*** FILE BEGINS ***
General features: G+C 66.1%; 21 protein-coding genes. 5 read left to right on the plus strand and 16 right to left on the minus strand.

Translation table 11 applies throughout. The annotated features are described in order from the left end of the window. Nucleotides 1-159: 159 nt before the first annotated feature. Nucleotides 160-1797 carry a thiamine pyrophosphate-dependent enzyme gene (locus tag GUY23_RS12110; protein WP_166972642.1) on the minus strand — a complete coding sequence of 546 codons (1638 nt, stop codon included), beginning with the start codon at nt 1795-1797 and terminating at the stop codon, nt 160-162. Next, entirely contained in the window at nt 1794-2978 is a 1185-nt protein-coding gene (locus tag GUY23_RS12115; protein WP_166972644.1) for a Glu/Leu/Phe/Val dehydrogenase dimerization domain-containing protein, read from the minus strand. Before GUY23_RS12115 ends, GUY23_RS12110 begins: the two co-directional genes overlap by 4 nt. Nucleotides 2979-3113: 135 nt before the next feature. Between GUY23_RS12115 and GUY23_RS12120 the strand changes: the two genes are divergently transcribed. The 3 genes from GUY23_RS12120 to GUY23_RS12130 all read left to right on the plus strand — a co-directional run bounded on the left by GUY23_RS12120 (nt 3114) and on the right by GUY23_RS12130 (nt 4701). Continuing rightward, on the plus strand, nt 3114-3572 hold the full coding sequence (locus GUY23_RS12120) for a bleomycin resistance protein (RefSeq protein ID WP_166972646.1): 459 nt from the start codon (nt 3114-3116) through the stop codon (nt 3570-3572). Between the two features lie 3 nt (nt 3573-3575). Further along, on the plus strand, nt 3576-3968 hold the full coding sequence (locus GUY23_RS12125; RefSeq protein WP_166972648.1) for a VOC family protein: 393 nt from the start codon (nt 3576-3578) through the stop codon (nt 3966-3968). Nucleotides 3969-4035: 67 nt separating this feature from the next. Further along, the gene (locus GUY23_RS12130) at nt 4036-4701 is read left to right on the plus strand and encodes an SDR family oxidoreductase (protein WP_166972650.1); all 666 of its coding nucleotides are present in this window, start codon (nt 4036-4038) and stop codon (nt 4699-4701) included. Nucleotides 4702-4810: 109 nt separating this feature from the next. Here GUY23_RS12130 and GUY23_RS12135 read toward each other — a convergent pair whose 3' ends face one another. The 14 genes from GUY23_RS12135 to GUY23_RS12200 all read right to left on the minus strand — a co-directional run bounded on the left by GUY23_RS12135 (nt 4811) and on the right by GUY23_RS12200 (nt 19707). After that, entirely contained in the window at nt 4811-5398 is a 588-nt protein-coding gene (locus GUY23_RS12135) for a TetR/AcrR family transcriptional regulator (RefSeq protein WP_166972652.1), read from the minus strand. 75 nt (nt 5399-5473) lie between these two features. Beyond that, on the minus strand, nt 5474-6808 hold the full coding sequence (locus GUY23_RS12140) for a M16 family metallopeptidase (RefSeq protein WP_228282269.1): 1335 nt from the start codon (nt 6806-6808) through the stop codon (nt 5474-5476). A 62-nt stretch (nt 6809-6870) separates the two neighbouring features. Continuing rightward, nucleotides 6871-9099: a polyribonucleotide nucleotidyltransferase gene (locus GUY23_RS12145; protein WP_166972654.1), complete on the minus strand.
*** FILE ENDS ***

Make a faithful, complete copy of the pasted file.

General features: G+C 66.1%; 21 protein-coding genes. 5 read left to right on the plus strand and 16 right to left on the minus strand.

Translation table 11 applies throughout. The annotated features are described in order from the left end of the window. Nucleotides 1-159: 159 nt before the first annotated feature. Nucleotides 160-1797 carry a thiamine pyrophosphate-dependent enzyme gene (locus tag GUY23_RS12110; protein WP_166972642.1) on the minus strand — a complete coding sequence of 546 codons (1638 nt, stop codon included), beginning with the start codon at nt 1795-1797 and terminating at the stop codon, nt 160-162. Next, entirely contained in the window at nt 1794-2978 is a 1185-nt protein-coding gene (locus tag GUY23_RS12115; protein WP_166972644.1) for a Glu/Leu/Phe/Val dehydrogenase dimerization domain-containing protein, read from the minus strand. Before GUY23_RS12115 ends, GUY23_RS12110 begins: the two co-directional genes overlap by 4 nt. Nucleotides 2979-3113: 135 nt before the next feature. Between GUY23_RS12115 and GUY23_RS12120 the strand changes: the two genes are divergently transcribed. The 3 genes from GUY23_RS12120 to GUY23_RS12130 all read left to right on the plus strand — a co-directional run bounded on the left by GUY23_RS12120 (nt 3114) and on the right by GUY23_RS12130 (nt 4701). Continuing rightward, on the plus strand, nt 3114-3572 hold the full coding sequence (locus GUY23_RS12120) for a bleomycin resistance protein (RefSeq protein ID WP_166972646.1): 459 nt from the start codon (nt 3114-3116) through the stop codon (nt 3570-3572). Between the two features lie 3 nt (nt 3573-3575). Further along, on the plus strand, nt 3576-3968 hold the full coding sequence (locus GUY23_RS12125; RefSeq protein WP_166972648.1) for a VOC family protein: 393 nt from the start codon (nt 3576-3578) through the stop codon (nt 3966-3968). Nucleotides 3969-4035: 67 nt separating this feature from the next. Further along, the gene (locus GUY23_RS12130) at nt 4036-4701 is read left to right on the plus strand and encodes an SDR family oxidoreductase (protein WP_166972650.1); all 666 of its coding nucleotides are present in this window, start codon (nt 4036-4038) and stop codon (nt 4699-4701) included. Nucleotides 4702-4810: 109 nt separating this feature from the next. Here GUY23_RS12130 and GUY23_RS12135 read toward each other — a convergent pair whose 3' ends face one another. The 14 genes from GUY23_RS12135 to GUY23_RS12200 all read right to left on the minus strand — a co-directional run bounded on the left by GUY23_RS12135 (nt 4811) and on the right by GUY23_RS12200 (nt 19707). After that, entirely contained in the window at nt 4811-5398 is a 588-nt protein-coding gene (locus GUY23_RS12135) for a TetR/AcrR family transcriptional regulator (RefSeq protein WP_166972652.1), read from the minus strand. 75 nt (nt 5399-5473) lie between these two features. Beyond that, on the minus strand, nt 5474-6808 hold the full coding sequence (locus GUY23_RS12140) for a M16 family metallopeptidase (RefSeq protein WP_228282269.1): 1335 nt from the start codon (nt 6806-6808) through the stop codon (nt 5474-5476). A 62-nt stretch (nt 6809-6870) separates the two neighbouring features. Continuing rightward, nucleotides 6871-9099: a polyribonucleotide nucleotidyltransferase gene (locus GUY23_RS12145; protein WP_166972654.1), complete on the minus strand.